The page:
Seeing the World Clearly
Carlton Segbefia ’21 is using his computer science skills to help others and to make the world a better place. He loves being able to use technology to solve a problem and potentially improve someone’s life.
Segbefia came to Grinnell College from his home in Accra, Ghana, with a strong desire to study computer science and a dream of owning his own business someday.
He had enjoyed his computer sciences classes in high school, and he couldn’t wait to learn more. “I realized I really enjoyed creating things with technology,” he says.
Segbefia chose Grinnell, a small liberal arts college, because he knew it would give him opportunities to explore other academic areas in addition to computer science. Segbefia took courses in the arts, global development studies, and more, before choosing a double major in computer science and sociology.
This well-rounded liberal arts curriculum, along with his computer science studies, turned out to be exactly what Segbefia was hoping for.
“I think it changed how I view the world,” he says. “We live in a complicated technological age, and through my computer science knowledge, I can more clearly see how this world works. This in turn makes it easier for me to see how I can impact and improve it.”
The computer science faculty and staff at Grinnell — especially Professor Henry Walker and Peer Education Coordinator Sarah Dahbly Albright — supported Segbefia throughout his studies. Walker helped him understand the course material and how it applied to the larger world. Dahbly Albright offered guidance on the resources available at Grinnell and encouraged him to be active in Grinnell’s Code Club, which teaches middle schoolers in Grinnell to code. Segbefia served as a Code Club volunteer and manager, organizing lessons and volunteers.
Though he made the most of his time at Grinnell and was heavily engaged in his own education, Segbefia says if he were once again a first-year student just starting his studies at Grinnell, he’d take advantage of even more of what the College has to offer. “Grinnell has a lot of resources — find them and use them,” he advises.
In his time at Grinnell, Segbefia participated in four internships/externships, with support from the Center for Careers, Life, and Service. One of these took him to Detroit, where he worked with Ben Mothershead ’16 at a start-up that offers a home energy management solution. Segbefia was impressed by the creativity and dedication of the people he worked with at Powerley, especially Mothershead.
When Segbefia discovered Grinnell’s Wilson Program for Innovation and Leadership, he realized he had found a space where he could grow and gain skills and knowledge. The Wilson Center sponsors a wide variety of programs that help students develop key skills for career success.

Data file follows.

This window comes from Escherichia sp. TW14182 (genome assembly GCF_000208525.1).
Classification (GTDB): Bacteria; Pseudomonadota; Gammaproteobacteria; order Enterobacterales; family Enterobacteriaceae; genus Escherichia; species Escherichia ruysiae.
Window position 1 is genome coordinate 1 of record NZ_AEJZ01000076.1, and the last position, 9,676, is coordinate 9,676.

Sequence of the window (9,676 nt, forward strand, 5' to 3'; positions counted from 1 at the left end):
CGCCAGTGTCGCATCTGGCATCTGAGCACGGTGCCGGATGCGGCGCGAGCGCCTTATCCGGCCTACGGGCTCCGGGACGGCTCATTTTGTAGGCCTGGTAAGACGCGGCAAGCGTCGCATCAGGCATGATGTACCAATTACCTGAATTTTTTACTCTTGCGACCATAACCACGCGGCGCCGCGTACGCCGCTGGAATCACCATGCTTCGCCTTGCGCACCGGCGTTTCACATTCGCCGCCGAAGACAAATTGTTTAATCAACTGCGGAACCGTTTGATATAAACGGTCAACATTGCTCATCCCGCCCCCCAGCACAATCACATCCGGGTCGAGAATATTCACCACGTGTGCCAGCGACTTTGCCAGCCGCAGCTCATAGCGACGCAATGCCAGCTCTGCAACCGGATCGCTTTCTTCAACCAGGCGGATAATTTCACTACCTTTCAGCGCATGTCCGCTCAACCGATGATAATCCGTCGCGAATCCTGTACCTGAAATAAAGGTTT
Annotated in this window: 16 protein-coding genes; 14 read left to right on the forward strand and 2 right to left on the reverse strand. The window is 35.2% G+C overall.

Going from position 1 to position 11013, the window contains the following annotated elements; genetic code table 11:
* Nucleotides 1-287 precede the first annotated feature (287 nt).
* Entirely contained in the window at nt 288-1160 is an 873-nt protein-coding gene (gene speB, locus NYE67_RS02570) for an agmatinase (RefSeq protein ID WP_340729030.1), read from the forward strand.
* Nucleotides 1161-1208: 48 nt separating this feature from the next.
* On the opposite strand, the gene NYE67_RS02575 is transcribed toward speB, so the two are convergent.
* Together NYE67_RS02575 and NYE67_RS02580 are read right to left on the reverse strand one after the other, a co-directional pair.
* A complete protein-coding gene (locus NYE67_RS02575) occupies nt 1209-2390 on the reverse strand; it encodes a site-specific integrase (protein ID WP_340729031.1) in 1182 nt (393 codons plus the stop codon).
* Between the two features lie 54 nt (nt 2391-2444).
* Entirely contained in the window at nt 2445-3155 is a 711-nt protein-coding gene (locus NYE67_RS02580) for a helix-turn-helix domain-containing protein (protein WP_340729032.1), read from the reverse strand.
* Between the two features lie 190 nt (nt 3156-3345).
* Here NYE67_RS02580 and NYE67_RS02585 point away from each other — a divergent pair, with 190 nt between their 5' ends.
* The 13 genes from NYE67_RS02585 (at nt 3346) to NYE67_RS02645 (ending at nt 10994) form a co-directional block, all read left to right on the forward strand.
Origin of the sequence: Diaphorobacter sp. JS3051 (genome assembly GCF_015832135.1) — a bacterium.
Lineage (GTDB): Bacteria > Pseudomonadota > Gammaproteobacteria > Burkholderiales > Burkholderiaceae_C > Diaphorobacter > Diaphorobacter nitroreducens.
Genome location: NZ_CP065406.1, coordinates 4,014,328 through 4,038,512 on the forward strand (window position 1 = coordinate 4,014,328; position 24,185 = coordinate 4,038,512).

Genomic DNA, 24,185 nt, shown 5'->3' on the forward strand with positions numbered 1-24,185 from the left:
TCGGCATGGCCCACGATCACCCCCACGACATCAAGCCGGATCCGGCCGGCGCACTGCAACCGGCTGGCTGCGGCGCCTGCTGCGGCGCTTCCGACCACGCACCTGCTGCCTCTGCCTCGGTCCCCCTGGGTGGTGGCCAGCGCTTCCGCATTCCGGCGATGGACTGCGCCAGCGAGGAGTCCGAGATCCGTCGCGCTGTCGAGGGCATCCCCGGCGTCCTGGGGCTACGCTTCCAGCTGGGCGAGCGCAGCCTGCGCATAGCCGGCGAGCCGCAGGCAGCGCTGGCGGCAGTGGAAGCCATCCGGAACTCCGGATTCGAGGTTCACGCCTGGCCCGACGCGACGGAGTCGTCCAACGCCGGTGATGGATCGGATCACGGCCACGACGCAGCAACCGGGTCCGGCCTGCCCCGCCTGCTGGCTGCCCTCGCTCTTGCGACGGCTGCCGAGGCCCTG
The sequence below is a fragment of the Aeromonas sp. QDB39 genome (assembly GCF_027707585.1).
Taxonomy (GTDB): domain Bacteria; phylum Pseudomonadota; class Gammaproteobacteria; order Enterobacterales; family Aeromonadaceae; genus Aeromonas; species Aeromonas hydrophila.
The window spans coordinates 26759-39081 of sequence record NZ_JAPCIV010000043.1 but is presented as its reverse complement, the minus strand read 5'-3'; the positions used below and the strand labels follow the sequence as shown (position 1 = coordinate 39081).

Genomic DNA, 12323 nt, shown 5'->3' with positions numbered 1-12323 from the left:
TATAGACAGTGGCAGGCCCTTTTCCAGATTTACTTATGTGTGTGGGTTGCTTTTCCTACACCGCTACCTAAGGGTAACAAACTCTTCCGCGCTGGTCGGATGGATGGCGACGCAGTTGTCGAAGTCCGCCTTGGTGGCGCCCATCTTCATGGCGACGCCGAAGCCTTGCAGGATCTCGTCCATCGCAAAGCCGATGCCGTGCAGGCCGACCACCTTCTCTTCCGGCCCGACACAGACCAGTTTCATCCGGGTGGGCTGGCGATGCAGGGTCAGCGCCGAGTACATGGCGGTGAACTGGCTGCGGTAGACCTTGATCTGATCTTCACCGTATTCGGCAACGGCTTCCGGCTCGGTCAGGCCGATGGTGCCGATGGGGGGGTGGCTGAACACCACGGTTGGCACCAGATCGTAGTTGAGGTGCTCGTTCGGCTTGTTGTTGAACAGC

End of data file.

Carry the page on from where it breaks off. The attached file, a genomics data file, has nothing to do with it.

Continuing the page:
Segbefia participated in many Wilson Center programs, including: HackGC, a weekend-long event in which teams of Grinnellians collaborate, innovate, and build a solution to help alleviate a social justice issue; Pioneer Weekend, a three-day innovation and pitch competition for students to pitch a business or nonprofit plan; and more. In addition, Segbefia worked for the center and helped develop and run the Stew Makerspace, a hands-on workshop stocked with woodworking tools, 3-D printers, and more.
In this role, Segbefia developed the online systems used to run the Stew Makerspace. With Gyan Prayaga ’21, he created a web app to track users and their safety training. He later expanded the system and laid the foundation for future students to make it open source so makerspaces around the world could use it. As a senior, Segbefia won the Department of Computer Science’s Robert N. Noyce Award for his role in developing the Wilson Center’s makerspace and the online systems used to manage it.
In 2021, Segbefia was part of a team that took second place at Pioneer Weekend — with Mai Phuong Vu ’21, he developed an app called “Mate” that helps people find roommates for off-campus living. He was also part of a team that created an app called “Pronto!,” a resource to help people become active in the Black Lives Matter movement. The app is organized by city and gives users information about how they can support the movement, either by volunteering or providing financial support.
With the skills he learned at Grinnell and by taking advantage of so many of the opportunities afforded him, Segbefia was well prepared to pursue his career after graduation. In his current position as an analyst and software engineer at a major financial services firm, Segbefia is not only navigating our complex world, but also working to make a positive impact for the benefit of all.